Aston Villa’s decision to give away almost £2?million in shirt sponsorship to West Midlands children’s charity Acorns could be worth a lot more to the cause, the club’s head of merchandising has revealed.
The Acorns Children’s Hospice Trust will be the official shirt partner for Aston Villa for the forthcoming season and the news immediately generated a flood of interest and debate. This is the first time a British club has made a gesture comparable with that of Spanish giants Barcelona who have a deal with Unicef.
With up to 20 per cent of supporters who do not normally buy a replica shirt bombarding fanzines and the club’s official website to say they would now be more than happy to shell out on one, it appears Acorns’ dreams of one being able to care for all 1,600 children in the region who have life-limiting conditions will move a step nearer to reality.
That is fantastic news for John Greenfield, head of merchandising sales at Villa, who is now predicting up to 100,000 Villa shirts will be sold throughout the world next season – getting the Acorns’ name spread across the globe.
While the charity won’t benefit directly from shirt sales, the pubicity with games being televised all over the world and plastered over sports pages will provide it with a profile of the like it can only have ever dreamed.
Greenfield said: “There is no doubt that the shirts will be extremely popular this year now that they are promoting a charity which is an incredible cause and close to the hearts of many of us.
“We are already hearing from fans who do not normally buy a football shirt but who will be considering doing so this time because they are proud of this association between the club and a charity which does such incredible work with sick children and their families.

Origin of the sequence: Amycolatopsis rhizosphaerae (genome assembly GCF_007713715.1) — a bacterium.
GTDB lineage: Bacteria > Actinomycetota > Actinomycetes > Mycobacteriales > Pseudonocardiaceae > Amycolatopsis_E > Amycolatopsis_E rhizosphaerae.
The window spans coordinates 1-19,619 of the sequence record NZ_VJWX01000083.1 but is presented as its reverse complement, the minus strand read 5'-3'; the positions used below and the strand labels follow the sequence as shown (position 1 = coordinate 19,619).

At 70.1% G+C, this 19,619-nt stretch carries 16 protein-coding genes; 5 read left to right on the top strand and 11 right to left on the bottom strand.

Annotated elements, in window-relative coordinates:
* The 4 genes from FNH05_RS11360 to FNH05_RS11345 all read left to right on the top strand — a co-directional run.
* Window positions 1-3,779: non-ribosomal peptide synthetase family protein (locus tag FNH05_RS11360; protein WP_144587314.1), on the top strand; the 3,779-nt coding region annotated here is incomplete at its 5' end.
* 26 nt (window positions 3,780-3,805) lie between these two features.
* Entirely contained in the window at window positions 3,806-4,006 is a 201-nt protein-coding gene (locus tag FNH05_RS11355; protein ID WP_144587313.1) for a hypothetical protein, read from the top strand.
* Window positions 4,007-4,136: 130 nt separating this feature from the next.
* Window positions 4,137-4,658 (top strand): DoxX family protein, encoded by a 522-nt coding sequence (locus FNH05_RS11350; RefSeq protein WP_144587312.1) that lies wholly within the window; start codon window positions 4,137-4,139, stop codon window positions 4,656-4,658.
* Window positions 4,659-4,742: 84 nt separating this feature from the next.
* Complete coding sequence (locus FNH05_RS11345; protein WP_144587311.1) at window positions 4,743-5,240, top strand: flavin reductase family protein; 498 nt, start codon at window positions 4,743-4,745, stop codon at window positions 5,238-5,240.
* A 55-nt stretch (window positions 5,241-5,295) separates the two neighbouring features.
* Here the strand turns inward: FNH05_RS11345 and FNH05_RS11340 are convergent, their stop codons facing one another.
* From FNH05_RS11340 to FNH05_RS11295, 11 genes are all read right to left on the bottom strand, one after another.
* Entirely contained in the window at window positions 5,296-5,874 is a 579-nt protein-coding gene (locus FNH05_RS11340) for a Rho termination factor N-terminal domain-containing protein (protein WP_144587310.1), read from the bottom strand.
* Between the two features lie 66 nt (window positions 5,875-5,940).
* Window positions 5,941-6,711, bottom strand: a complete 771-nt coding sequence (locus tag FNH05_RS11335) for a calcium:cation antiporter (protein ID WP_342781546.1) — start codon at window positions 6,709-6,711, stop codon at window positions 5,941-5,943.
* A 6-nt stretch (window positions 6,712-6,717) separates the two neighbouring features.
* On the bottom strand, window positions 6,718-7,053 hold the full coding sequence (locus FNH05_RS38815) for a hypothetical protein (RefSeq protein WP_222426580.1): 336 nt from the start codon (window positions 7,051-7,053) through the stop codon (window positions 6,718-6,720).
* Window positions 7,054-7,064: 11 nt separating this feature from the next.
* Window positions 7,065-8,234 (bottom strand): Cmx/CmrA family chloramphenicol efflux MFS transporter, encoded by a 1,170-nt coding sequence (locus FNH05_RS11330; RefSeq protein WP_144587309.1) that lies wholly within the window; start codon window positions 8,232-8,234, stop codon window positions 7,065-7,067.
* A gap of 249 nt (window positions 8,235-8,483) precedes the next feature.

“But it is not just this gesture which has seen shirt sales rise. The biggest denominator is success on the pitch as can be reflected in sales over the last two seasons.
“In the 2005-6 season we sold 32,000 shirts throughout our Villa Village stores and last season we sold 41,000. We do not have figures back from our manufacturer Nike on overall shirt sales from outlets worldwide but we estimate some 79,000 Villa home and away shirts were sold over all and that does not include training kits, tracksuits and so on.
“This year we predict that will be nearer 100,000 which is great news because it means Acorns will be getting the publicity it deserves and of course that does not include the fact its logo will be on our television screens, billboards and sports pages.”
Villa’s shirt sales have in previous years been prone to manufacturing delays but Greenfield is confident with Nike at the helm the new home shirt will be launched on July 24 and the away one on August 21 giving those fans who traditionally pick up a replica shirt for their summer holidays the chance to fly the Villa flag with pride.
The announcement of the partnership with Acorns, which will provide the charity with free publicity for 12 months, was warmly welcomed this week with many urging other Premier League clubs to follow suit.
Villa’s shirt sponsorship deals however are still comparative bargains compared with those of some of their rivals. The biggest shirt sponsorship deal in the Premier League is AIG’s association with Manchester United which is worth £14?million while Chelsea are sponsored to the tune of £10?million by Samsung.
Arsenal’s relationship with Emirates is next at £9?million while Tottenham Hotspur’s online poker sponsor Mansion is worth £8?million. Liverpool have a £7?million deal with Carlsberg.
Cynics have suggested Villa’s stance came after the lack of companies prepared to invest in football in the current climate, added to the fact that the Villa chairman was reluctant to renew a deal with a gambling company – gambling is banned from being promoted on sports shirts in the United States.
But for the families of young patients at Acorns’ three hospices in Birmingham, Walsall and Worcester the move is extremely welcome news.
Acorns’ chief executive David Strudley has already admitted the charity is “over the moon” as such an “amazing and extraordinary gesture”.